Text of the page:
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Thread: Medicare Advantage Plans

  1. #1

    Medicare Advantage Plans

    Has anyone had trobule when switching from original Medicare to a Medicare Advantage Plan? I recently switched to one in September and have had nothing but trouble. At least 3 of my medicines I can't get anymore, due to them not being covered (despite my doctor's writing letters of medical necessity), I had to switch medical suppliers, and I can't even see one of my doctor's anymore, due to the new insurance.

    I am wondering if it is worth it to stay on the Medicare Advantage Plan. Do things eventually smooth out over time? Also, has anyone had trouble with them covering Botox injections for neurogenic bladder, or even surgeries? Just wondering before I have to have Botox injections again and my feeding tube changed again.

  2. #2
    Senior Member skippy13's Avatar
    Join Date
    Mar 2008
    in a handbasket
    I have the Blue cross, Blue shield Advantage plan. I am open to changing docs, but didn't need to because my docs were all on the plan.

    A year ago June I had a mastectomy reconstruction revision with no trouble at all and less than 200.00 out of pocket.

    I was going to get a new wheelchair with ZERO deductible, but had some issues after the surgery which made me put off ordering until later. The following year they had instituted a 10% deductible on DME, so I missed the window by a couple of months but got a nice new TiLite.

    It is not cheap insurance, in fact it is the most expensive plan they offer at 125.00 per month over and above part A. To me it is worth every penny because I have a lower out of pocket on major issues and really end up saving a ton of money that would normally be out of pocket. If you have questions about specific treatments that you may need now or in the future, you can call the insurance companies customer service lines and get answers to your questions. They will probably tell you what is covered even if you are not a subscriber at the time.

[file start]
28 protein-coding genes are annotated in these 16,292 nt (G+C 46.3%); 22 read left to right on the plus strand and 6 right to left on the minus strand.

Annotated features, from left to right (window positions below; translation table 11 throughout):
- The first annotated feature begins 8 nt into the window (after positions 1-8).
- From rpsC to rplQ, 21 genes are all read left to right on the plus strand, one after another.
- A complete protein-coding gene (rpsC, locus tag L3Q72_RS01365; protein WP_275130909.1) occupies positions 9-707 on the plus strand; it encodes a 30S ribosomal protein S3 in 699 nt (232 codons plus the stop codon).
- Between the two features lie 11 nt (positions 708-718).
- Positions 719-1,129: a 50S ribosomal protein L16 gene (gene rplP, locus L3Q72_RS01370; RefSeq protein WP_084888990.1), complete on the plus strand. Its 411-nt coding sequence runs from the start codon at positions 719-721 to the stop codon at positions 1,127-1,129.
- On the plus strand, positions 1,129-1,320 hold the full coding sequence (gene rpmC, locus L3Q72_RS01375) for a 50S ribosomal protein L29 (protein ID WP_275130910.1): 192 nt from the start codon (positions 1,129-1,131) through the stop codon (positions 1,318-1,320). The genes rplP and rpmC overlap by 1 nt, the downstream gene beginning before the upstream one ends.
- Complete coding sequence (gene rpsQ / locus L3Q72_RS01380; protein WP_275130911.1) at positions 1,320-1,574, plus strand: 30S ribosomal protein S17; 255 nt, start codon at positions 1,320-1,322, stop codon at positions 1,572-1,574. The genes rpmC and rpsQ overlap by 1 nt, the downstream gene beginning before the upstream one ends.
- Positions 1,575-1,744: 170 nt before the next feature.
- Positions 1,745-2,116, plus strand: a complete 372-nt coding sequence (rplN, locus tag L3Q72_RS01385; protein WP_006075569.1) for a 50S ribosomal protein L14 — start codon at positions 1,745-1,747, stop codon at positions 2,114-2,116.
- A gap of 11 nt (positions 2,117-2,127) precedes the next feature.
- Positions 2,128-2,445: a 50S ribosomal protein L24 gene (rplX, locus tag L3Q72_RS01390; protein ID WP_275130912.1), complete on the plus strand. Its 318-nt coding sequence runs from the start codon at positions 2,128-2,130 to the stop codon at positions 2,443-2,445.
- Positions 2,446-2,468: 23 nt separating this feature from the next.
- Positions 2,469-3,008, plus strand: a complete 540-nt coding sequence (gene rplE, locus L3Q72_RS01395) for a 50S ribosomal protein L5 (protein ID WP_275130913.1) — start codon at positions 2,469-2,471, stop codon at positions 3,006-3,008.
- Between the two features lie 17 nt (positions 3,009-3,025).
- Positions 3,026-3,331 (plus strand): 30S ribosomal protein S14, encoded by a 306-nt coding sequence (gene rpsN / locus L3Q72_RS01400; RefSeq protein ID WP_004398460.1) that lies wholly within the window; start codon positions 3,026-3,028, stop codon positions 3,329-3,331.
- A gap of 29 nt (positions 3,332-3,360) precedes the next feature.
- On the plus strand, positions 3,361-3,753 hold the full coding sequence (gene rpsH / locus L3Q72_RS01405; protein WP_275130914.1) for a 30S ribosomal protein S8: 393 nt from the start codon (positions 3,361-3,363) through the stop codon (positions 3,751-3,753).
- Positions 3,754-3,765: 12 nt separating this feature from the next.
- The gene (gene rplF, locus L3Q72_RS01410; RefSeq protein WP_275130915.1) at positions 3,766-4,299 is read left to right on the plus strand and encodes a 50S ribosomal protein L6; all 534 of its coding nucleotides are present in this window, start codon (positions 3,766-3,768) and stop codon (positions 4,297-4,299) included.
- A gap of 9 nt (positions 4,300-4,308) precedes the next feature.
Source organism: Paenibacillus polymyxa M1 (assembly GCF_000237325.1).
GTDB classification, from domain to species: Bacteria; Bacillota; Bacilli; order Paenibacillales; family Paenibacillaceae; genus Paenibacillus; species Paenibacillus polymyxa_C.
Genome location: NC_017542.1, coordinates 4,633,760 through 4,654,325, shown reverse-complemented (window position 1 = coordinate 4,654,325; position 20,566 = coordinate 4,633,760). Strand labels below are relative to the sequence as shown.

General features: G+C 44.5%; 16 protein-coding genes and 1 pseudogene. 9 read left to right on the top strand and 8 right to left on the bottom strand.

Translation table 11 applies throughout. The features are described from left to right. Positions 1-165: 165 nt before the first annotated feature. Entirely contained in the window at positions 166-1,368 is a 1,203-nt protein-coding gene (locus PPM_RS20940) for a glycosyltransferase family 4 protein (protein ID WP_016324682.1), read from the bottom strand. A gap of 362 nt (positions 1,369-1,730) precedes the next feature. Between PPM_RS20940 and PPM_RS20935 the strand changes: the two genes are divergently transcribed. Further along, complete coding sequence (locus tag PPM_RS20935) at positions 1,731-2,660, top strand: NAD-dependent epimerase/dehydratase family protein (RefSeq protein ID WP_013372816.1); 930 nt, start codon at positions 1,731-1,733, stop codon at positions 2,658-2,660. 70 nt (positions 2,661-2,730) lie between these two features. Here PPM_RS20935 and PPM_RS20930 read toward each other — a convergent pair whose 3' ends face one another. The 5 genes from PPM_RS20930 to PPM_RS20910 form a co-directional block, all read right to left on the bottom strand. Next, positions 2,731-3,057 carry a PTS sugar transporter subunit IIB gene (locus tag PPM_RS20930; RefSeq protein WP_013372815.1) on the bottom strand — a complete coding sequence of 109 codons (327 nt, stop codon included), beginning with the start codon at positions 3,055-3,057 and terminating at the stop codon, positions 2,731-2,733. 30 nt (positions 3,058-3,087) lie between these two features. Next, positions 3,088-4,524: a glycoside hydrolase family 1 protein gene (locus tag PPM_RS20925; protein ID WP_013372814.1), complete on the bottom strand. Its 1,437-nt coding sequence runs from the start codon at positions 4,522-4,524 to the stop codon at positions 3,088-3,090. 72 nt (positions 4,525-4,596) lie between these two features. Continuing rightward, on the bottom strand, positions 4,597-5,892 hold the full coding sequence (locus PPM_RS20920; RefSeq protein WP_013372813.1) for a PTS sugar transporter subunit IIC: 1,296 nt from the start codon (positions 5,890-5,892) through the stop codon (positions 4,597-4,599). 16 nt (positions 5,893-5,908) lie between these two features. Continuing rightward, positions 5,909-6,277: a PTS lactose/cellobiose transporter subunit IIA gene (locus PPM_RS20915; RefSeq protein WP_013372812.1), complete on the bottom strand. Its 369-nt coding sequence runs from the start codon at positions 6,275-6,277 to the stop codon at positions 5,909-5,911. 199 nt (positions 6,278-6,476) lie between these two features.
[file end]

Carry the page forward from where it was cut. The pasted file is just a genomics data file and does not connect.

I have never had a denial or problem with them. I guess it just depends on what outfit you choose to go with.

    Reaearch all of the options at the Medicare site and also go to the companies websites. Really dig in and compare cost vs. benefits. Sometimes you do get what you pay for and sometimes you do not. Ultimately it comes down to your personal health issues and what is covered.

    If you are not happy with the plan you now have, you can pick another one till the 7th of December.
    Anything worth doing, is worth doing to excess

  3. #3
    Senior Member ChesBay's Avatar
    Join Date
    Nov 2001
    Coastal Virginia
    I was contacted about switching to "United Healthcare Advantage program" . I requested some info, looked it over, but I am going to stay put. The HMO Point of Service (HEMPS) Plan concerns me. The HMO part makes me reluctant to consider change.

  4. #4
    Senior Member skippy13's Avatar
    Join Date
    Mar 2008
    in a handbasket
    I would definitely avoid any HMO plans. Even though it is not supposed to be, it seems that they get paid better for NOT rendering service.

    BC/BS is a PPO type of plan. That means that you can pick any doctor for anything, as long as they accept medicare.

    I have never been turned down (even by specialists) with BC/BS. Not even once.
    Anything worth doing, is worth doing to excess

  5. #5
    Senior Member jschism's Avatar
    Join Date
    Aug 2010
    illinois, and no, chicago is not anywhere near where i live
    I have a great medicare HMO, have had no problems, but have a good network to go with it. You get a booklet every year listing the insurances offering medicare HMO's and the costs/coverages of various plans. Sounds like you should've read it more carefully or weren't well informed.

  6. #6
    Well, after having more and more trouble getting 3 of my medicines (one of which is life-sustaining), and not being able to see my ostomy nurse at all, I decided to go back to Original Medicare and Medicaid for insurance. I will be able to go back to Medco for my medicine and not have any more problems with not being able to see certain specialists, like my ostomy nurse. Plus, I can still go to physical therapy for the remainder of this year, despite already using up the alloted hours for PT that Medicare allows a year, mainly because we are still doing evaluations for certain medical equipment (standing frame).

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